Hypothesis does its level best to be compatible with everything you could possibly need it to be compatible with. Generally you should just try it and expect it to work. If it doesn’t, you can be surprised and check this document for the details.
Hypothesis is supported and tested on CPython 2.7 and CPython 3.4+.
Hypothesis also supports PyPy2, and will support PyPy3 when there is a stable release supporting Python 3.4+. Hypothesis does not currently work on Jython, though could feasibly be made to do so. IronPython might work but hasn’t been tested. 32-bit and narrow builds should work, though this is currently only tested on Windows.
In general Hypothesis does not officially support anything except the latest patch release of any version of Python it supports. Earlier releases should work and bugs in them will get fixed if reported, but they’re not tested in CI and no guarantees are made.
In theory Hypothesis should work anywhere that Python does. In practice it is only known to work and regularly tested on OS X, Windows and Linux, and you may experience issues running it elsewhere.
If you’re using something else and it doesn’t work, do get in touch and I’ll try to help, but unless you can come up with a way for me to run a CI server on that operating system it probably won’t stay fixed due to the inevitable march of time.
In general Hypothesis goes to quite a lot of effort to generate things that look like normal Python test functions that behave as closely to the originals as possible, so it should work sensibly out of the box with every test framework.
If your testing relies on doing something other than calling a function and seeing if it raises an exception then it probably won’t work out of the box. In particular things like tests which return generators and expect you to do something with them (e.g. nose’s yield based tests) will not work. Use a decorator or similar to wrap the test to take this form.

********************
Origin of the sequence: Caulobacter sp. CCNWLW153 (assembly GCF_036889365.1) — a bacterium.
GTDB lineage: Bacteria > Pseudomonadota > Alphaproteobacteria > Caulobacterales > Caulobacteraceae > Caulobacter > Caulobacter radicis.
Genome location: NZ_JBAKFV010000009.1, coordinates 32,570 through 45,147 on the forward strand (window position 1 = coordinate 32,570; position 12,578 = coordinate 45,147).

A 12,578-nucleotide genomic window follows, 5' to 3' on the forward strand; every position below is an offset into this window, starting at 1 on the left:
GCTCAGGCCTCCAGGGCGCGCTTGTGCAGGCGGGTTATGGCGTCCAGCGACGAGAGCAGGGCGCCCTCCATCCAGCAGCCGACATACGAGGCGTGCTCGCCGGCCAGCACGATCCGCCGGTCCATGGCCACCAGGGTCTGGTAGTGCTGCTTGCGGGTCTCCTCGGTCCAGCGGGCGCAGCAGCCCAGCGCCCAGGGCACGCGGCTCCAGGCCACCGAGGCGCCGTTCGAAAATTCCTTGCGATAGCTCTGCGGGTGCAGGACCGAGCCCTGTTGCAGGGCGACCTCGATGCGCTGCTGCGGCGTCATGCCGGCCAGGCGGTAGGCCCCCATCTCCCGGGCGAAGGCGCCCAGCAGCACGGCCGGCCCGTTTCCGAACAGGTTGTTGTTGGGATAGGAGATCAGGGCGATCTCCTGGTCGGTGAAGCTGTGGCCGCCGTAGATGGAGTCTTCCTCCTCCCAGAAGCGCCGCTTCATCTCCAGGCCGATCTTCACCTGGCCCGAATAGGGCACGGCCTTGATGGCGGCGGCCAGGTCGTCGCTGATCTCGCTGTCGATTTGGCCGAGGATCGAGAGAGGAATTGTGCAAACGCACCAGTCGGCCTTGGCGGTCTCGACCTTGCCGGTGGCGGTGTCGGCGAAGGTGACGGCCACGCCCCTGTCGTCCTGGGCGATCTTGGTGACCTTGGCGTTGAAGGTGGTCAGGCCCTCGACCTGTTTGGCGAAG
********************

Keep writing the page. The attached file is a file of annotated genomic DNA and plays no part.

In terms of what’s actually known to work:
- Hypothesis integrates as smoothly with py.test and unittest as we can make it, and this is verified as part of the CI. Note however that
@givenshould only be used on tests, not
unittest.TestCasesetup or teardown methods.
- py.test fixtures work in the usual way for tests that have been decorated with
@given- just avoid passing a strategy for each argument that will be supplied by a fixture. However, each fixture will run once for the whole function, not once per example. Decorating a fixture function is meaningless.
- Nose works fine with hypothesis, and this is tested as part of the CI. yield based tests simply won’t work.
- Integration with Django’s testing requires use of the Hypothesis for Django users package. The issue is that in Django’s tests’ normal mode of execution it will reset the database one per test rather than once per example, which is not what you want.
- Coverage works out of the box with Hypothesis - we use it to guide example selection for user code, and Hypothesis has 100% branch coverage in its own tests.
The supported versions of optional packages, for strategies in
are listed in the documentation for that extra. Our general goal is to support
all versions that are supported upstream.
Regularly verifying this¶
Everything mentioned above as explicitly supported is checked on every commit with Travis, Appveyor, and CircleCI. Our continous delivery pipeline runs all of these checks before publishing each release, so when we say they’re supported we really mean it.